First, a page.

Village Kolakham

Kolakham village had the charming look of the villages up in this corner of the Himalayas, in the part of Bengal which nudges up on Sikkim and Bhutan. It is not just the Nepali language that distinguishes people of this region from the rest of Bengal. I walked into the kitchen in the morning to hear a song on the radio playing softly. It wasn’t in Nepali. The Tibetan song was a religious tune which the cook, a Buddhist, was listening to. None of these are the essential distinction between people in these villages, 2 kilometers above sea level, and those down at the foothills. Our driver put it neatly, “The people down there speak the same Nepali as us, but they don’t smile and help.”

Every house is built on two levels. This log cabin has an upper level which faces directly on to the road, and serves as a combination shop and roadside restaurant. The lower level, partly log covered over with metal sheets (perhaps as protection against wind) is where the family lives. This opens out into a garden with a gate which leads up from the road below. You can always build multiple views when you make a house on a slope.

Not all houses are made of logs. More common are these timber-frame houses. Woven cane mats are nailed to the frame, and daubed over with a thin layer of plaster. It is a mixed technique: wattle-and-daub meets timber-frame. In these forests of oak, pine, and bamboo, these are easily available material. Also, when there is an earthquake, as there is once or twice in a person’s lifetime, you will not be buried under heavy building material.

The simplicity of construction means that most people try their hand at building their own houses. This beautifully constructed door was clearly built by an amateur. It is slightly out of true, the frame not quite a rectangle. The elements of the door have been joined together by an amateur carpenter. I loved this. When you travel through the country you see a lot of naive folk art. It is wonderful to see the same naive aesthetics in architecture.

I am over-simplifying, of course. There were at least three concrete houses in the village. These are built by specialists. But these are mountain villages, after all. Even the workers and their employers have a pleasant relationship. In a different village, at a house under construction, I saw three workers take a break as the lady of the house brought them cups of tea and some snacks. Life is hard up here, but, by and large, people pitch in together. The most visible part of life up here are the flowers that you find in the garden and porches of each brightly coloured house. You could not miss the fact that it was early in spring.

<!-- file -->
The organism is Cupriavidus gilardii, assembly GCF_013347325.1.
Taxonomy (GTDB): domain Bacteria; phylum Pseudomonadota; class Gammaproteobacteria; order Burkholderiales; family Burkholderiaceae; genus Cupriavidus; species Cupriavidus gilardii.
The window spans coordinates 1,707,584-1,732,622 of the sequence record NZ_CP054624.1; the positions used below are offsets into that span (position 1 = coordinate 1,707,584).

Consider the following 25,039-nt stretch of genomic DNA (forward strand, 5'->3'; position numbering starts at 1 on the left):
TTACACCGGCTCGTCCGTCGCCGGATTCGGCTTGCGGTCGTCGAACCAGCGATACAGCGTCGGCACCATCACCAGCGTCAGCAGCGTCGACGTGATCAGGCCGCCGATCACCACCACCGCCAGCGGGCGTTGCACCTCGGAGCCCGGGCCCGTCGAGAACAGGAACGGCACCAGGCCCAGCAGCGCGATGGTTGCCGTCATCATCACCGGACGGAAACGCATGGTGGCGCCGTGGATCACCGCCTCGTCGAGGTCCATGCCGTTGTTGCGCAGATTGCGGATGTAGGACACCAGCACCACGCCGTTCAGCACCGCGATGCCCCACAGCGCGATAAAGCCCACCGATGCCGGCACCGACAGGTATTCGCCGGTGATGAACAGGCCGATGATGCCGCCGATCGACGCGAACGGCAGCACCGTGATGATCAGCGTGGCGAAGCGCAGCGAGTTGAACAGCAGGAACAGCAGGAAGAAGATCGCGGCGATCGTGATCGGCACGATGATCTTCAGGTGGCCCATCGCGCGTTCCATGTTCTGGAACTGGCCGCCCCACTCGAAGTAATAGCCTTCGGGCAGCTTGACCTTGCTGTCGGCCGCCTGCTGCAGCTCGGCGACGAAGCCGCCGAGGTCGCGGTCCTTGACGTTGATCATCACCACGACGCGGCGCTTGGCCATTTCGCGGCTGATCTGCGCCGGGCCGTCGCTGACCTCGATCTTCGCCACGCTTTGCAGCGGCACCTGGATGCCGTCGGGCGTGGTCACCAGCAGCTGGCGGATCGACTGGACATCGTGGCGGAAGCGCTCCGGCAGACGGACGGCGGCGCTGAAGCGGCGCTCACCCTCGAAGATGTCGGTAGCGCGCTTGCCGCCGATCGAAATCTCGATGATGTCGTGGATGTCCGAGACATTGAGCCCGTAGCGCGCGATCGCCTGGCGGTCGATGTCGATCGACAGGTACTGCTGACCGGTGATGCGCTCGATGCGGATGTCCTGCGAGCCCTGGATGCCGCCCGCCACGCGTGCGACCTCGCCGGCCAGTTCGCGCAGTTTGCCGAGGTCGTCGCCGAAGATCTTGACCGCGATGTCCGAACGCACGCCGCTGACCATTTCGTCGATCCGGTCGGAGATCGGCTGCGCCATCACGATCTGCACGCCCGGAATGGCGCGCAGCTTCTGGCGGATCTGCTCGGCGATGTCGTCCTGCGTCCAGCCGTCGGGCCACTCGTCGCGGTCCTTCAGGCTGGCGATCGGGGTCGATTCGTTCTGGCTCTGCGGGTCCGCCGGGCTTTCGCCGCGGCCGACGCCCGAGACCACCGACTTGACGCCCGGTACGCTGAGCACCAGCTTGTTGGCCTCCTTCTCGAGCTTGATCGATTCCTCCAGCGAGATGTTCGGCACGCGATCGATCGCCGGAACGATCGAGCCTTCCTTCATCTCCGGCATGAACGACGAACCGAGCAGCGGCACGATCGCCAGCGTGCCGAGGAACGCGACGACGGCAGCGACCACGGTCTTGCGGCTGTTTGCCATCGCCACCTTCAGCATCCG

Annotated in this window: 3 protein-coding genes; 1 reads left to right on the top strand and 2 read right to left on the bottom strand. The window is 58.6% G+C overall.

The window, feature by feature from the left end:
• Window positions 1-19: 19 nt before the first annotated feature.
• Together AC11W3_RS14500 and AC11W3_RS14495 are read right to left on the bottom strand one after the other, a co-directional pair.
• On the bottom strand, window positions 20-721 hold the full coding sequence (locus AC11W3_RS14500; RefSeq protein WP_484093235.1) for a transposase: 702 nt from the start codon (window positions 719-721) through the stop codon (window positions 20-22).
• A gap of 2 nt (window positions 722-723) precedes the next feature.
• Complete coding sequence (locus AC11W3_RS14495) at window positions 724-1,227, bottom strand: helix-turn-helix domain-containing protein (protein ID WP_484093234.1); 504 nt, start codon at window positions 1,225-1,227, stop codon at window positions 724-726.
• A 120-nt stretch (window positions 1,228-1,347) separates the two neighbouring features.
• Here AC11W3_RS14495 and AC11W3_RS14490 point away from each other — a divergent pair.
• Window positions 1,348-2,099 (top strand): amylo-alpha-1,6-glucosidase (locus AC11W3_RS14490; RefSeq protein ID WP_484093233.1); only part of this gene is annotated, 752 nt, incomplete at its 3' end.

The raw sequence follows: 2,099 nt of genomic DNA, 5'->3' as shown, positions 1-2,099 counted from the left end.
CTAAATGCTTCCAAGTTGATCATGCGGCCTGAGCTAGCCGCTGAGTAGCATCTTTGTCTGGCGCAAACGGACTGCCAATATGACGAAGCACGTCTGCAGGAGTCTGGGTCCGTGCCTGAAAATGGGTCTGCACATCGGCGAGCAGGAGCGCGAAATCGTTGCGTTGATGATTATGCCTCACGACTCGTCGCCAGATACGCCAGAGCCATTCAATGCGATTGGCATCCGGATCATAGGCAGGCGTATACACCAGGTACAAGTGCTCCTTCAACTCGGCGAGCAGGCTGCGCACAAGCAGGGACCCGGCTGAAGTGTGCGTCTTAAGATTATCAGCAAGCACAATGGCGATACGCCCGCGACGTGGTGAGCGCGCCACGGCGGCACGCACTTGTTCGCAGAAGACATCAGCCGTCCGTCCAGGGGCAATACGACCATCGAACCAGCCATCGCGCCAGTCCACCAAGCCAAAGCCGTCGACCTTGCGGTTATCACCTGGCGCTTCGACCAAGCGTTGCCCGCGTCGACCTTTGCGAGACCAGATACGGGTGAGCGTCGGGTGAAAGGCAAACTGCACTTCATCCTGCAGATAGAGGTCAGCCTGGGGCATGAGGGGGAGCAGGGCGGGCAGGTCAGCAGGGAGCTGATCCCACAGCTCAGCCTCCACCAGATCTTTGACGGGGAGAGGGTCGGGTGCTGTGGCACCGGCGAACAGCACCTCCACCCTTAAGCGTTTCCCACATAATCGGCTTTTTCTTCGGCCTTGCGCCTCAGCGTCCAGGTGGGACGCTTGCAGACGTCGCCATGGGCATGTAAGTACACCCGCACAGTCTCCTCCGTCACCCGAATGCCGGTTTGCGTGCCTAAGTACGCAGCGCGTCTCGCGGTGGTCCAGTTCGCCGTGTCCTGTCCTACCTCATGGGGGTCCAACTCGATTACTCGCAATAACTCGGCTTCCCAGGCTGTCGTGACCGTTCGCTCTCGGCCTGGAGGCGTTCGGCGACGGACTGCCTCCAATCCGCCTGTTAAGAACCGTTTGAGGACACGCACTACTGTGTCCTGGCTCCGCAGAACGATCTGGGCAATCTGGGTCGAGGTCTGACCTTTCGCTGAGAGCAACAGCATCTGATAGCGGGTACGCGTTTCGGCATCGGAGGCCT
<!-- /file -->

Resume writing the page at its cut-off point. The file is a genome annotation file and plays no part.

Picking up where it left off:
The village has a little movie theater. Not as old-fashioned as the hand-cranked movie projectors that you could see in villages in the last century; this movie theater probably shows videos. 4G connectivity was easy, but I guess there is a market for things you cannot stream. I also liked the physical distancing marks on the road, in a village which hasn’t had a single recorded case of COVID-19.

By I. J. Khanewala

I travel on work. When that gets too tiring then I relax by travelling for holidays. The holidays are pretty hectic, so I need to unwind by getting back home. But that means work.


  1. Wow! Great that you gave travelled to this beautiful place. The distinction that the people there smile and help others is so simply put, and so true.
    Those houses are so familiar, those are so common in Assam also. And that video hall, I saw similar ones in Arunachal Pradesh. This post brought back beautiful memories.

    Liked by 1 person

    1. Thanks. Yes, the houses are similar across the northeastern hills. So is the way people live. I must have seen a video hall before, but this was the first photo I took of one. I’ll watch out for them in future.


  2. That’s a lovely place! Two-level houses with a shop-front level with the road and a residential area built into the slope under are common in all hilly tracts I guess: I’ve seen them mushroom along the road to Shimla over the last 3 decades or so; always wanted to live in one! 😀

    Liked by 1 person

  3. I enjoyed seeing the different villages houses and reading about the techniques of building on these slopes. That combination of timber and wattle and daub was used a lot in England back in the 16th / 17th centuries. We call it ‘half-timbered’.

    Liked by 1 person

  4. First of all thank you for bringing these places to us. I had never heard of this village before. Love the green house, I think it looks the best. Also, kudos to you for managing to write posts while on holiday. We have no complains though. 😀
    Enjoy maadi! (like they say in Bangalore).

    Liked by 1 person

    1. I think they retain a sense of balance: what use is an elaborately constructed home if it completely cuts you off from nature?

      Yuksom! I have to decide between that and Yumthang for a trip in May.


  5. I enjoyed this post a lot. The photos are great, but the descriptions are wonderful. Thank you for that. The houses built on slopes reminds me a little of where I grew up in Western Pennsylvania and where I went to school in West Virginia. We walked out of my apartment at WVU onto a porch about a foot above the sidewalk. In the back, we had a little enclosed porch that was on the third floor. I am always impressed with how people craft their living spaced into the land around them.

    Thanks for sharing this with Thursday Doors.

    Liked by 1 person

    1. Glad you enjoyed it. Your feedback is interesting. I suppose this style is so obvious when you build on a steep slope that it must be found everywhere on earth. After all, even on less steep slopes I’ve seen basement entrances on one side of a building.

      Liked by 1 person

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